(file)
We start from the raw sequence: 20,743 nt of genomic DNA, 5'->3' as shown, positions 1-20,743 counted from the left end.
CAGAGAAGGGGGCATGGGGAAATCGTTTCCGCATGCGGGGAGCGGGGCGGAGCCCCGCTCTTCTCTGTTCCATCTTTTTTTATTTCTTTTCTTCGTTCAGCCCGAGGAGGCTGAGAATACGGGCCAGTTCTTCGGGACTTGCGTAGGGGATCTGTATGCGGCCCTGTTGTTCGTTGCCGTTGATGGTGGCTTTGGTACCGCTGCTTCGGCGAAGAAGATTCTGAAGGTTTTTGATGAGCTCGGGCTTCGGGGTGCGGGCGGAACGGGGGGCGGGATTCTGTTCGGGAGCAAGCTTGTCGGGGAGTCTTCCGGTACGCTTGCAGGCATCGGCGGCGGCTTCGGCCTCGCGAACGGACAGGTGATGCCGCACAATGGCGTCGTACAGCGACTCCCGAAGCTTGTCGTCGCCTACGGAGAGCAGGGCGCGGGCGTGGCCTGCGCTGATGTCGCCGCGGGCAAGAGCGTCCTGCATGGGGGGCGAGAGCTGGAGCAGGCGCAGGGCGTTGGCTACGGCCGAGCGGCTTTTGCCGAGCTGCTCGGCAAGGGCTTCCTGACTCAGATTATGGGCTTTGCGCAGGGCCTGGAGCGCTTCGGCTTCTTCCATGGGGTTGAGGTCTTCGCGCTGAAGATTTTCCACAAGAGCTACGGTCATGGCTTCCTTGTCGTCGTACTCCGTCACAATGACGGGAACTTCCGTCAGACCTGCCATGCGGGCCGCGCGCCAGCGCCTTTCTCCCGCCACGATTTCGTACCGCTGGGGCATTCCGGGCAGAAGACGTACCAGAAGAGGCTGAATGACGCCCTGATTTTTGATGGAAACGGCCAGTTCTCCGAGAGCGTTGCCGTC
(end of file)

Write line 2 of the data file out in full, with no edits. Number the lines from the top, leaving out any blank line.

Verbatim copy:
CAGAGAAGGGGGCATGGGGAAATCGTTTCCGCATGCGGGGAGCGGGGCGGAGCCCCGCTCTTCTCTGTTCCATCTTTTTTTATTTCTTTTCTTCGTTCAGCCCGAGGAGGCTGAGAATACGGGCCAGTTCTTCGGGACTTGCGTAGGGGATCTGTATGCGGCCCTGTTGTTCGTTGCCGTTGATGGTGGCTTTGGTACCGCTGCTTCGGCGAAGAAGATTCTGAAGGTTTTTGATGAGCTCGGGCTTCGGGGTGCGGGCGGAACGGGGGGCGGGATTCTGTTCGGGAGCAAGCTTGTCGGGGAGTCTTCCGGTACGCTTGCAGGCATCGGCGGCGGCTTCGGCCTCGCGAACGGACAGGTGATGCCGCACAATGGCGTCGTACAGCGACTCCCGAAGCTTGTCGTCGCCTACGGAGAGCAGGGCGCGGGCGTGGCCTGCGCTGATGTCGCCGCGGGCAAGAGCGTCCTGCATGGGGGGCGAGAGCTGGAGCAGGCGCAGGGCGTTGGCTACGGCCGAGCGGCTTTTGCCGAGCTGCTCGGCAAGGGCTTCCTGACTCAGATTATGGGCTTTGCGCAGGGCCTGGAGCGCTTCGGCTTCTTCCATGGGGTTGAGGTCTTCGCGCTGAAGATTTTCCACAAGAGCTACGGTCATGGCTTCCTTGTCGTCGTACTCCGTCACAATGACGGGAACTTCCGTCAGACCTGCCATGCGGGCCGCGCGCCAGCGCCTTTCTCCCGCCACGATTTCGTACCGCTGGGGCATTCCGGGCAGAAGACGTACCAGAAGAGGCTGAATGACGCCCTGATTTTTGATGGAAACGGCCAGTTCTCCGAGAGCGTTGCCGTC